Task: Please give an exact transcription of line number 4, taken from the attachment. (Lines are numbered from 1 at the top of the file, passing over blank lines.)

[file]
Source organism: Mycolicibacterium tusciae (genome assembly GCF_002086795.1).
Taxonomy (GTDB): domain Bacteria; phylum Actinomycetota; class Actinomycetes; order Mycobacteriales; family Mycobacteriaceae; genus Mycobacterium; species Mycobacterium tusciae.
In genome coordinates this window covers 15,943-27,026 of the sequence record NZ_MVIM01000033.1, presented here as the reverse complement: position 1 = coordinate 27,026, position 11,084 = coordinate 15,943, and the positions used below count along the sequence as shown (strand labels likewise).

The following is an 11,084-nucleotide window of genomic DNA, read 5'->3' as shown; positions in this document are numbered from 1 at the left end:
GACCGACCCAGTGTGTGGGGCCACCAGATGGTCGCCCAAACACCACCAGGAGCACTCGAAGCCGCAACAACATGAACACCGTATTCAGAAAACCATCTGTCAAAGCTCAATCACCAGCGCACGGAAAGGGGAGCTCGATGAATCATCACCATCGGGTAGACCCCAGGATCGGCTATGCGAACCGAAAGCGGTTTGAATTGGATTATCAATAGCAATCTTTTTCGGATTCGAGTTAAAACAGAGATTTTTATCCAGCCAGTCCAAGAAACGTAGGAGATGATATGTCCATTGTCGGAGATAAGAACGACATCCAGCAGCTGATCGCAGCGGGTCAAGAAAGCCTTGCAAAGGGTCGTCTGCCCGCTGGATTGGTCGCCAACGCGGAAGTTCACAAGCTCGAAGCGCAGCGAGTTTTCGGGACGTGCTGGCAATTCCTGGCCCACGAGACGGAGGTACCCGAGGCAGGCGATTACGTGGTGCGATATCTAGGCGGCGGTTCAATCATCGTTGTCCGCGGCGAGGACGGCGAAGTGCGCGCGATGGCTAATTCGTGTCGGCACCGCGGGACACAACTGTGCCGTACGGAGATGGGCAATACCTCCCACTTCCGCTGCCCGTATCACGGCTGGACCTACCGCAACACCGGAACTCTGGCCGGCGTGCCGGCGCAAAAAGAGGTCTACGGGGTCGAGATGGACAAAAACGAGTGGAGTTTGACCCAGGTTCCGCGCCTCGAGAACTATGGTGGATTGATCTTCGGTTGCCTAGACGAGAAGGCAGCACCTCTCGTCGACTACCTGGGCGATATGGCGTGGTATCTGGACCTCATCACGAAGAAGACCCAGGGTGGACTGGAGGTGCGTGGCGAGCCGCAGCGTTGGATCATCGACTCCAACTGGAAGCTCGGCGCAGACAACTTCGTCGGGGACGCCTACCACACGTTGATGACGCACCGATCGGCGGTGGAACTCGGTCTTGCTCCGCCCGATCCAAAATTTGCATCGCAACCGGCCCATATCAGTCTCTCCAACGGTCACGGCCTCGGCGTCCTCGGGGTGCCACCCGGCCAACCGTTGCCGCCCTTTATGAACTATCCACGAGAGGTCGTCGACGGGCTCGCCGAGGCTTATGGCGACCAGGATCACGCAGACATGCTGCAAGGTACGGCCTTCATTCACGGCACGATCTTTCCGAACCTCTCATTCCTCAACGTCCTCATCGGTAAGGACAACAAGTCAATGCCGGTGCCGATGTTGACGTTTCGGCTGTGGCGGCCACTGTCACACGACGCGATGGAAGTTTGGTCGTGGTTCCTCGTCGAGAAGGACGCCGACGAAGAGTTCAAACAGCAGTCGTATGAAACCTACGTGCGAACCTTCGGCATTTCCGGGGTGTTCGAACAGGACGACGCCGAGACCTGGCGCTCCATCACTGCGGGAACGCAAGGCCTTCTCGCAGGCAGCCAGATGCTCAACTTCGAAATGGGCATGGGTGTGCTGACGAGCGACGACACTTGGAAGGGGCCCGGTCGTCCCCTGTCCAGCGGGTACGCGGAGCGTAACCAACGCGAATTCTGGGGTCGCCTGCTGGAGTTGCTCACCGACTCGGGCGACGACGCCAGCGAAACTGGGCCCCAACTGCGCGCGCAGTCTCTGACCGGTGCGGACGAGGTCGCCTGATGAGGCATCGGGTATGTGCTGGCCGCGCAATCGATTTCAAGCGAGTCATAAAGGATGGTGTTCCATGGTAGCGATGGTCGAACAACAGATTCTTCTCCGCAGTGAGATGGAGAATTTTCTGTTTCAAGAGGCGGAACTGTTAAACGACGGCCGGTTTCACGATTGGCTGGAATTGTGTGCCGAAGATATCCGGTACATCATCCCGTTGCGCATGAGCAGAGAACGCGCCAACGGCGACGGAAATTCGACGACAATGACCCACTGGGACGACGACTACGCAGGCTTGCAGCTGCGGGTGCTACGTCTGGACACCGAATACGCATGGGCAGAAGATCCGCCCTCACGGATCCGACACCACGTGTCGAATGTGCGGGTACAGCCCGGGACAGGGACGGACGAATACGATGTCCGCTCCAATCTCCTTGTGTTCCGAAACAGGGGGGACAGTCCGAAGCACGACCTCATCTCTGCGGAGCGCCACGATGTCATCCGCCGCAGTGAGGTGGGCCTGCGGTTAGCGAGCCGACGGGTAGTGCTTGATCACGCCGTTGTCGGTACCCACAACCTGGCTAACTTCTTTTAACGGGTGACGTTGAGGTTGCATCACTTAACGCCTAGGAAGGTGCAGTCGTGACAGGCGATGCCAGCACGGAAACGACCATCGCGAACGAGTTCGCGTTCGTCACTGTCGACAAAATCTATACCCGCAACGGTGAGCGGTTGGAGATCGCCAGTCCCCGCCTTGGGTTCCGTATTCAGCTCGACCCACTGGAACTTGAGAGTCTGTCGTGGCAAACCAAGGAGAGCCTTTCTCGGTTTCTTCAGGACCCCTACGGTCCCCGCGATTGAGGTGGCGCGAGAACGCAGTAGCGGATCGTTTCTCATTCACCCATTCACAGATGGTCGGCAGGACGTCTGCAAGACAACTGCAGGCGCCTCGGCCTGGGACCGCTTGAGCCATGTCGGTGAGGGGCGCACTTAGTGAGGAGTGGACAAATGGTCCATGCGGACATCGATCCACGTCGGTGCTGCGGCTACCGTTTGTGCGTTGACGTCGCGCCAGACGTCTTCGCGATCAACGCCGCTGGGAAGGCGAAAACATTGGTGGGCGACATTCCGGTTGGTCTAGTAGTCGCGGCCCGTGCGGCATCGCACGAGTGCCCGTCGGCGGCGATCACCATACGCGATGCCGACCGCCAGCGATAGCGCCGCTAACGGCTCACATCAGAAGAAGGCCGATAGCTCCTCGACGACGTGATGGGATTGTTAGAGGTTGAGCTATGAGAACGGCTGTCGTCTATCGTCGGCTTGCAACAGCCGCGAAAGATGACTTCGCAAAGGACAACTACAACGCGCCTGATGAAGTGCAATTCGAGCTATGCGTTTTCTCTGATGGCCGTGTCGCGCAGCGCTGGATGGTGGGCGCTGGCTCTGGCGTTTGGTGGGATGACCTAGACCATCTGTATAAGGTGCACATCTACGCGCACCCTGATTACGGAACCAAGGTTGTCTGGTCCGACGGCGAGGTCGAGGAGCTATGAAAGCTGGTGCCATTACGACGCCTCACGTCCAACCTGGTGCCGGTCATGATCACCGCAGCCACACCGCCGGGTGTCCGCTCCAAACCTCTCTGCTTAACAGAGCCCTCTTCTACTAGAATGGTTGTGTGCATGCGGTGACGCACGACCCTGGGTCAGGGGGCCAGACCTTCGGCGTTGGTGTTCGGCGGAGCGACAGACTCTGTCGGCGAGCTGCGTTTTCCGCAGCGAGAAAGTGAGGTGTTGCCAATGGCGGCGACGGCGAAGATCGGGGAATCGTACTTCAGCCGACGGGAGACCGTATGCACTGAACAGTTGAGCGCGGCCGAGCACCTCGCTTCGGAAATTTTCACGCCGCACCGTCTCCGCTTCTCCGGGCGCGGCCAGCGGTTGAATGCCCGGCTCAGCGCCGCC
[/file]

The following is an 11,084-nucleotide window of genomic DNA, read 5'->3' as shown; positions in this document are numbered from 1 at the left end: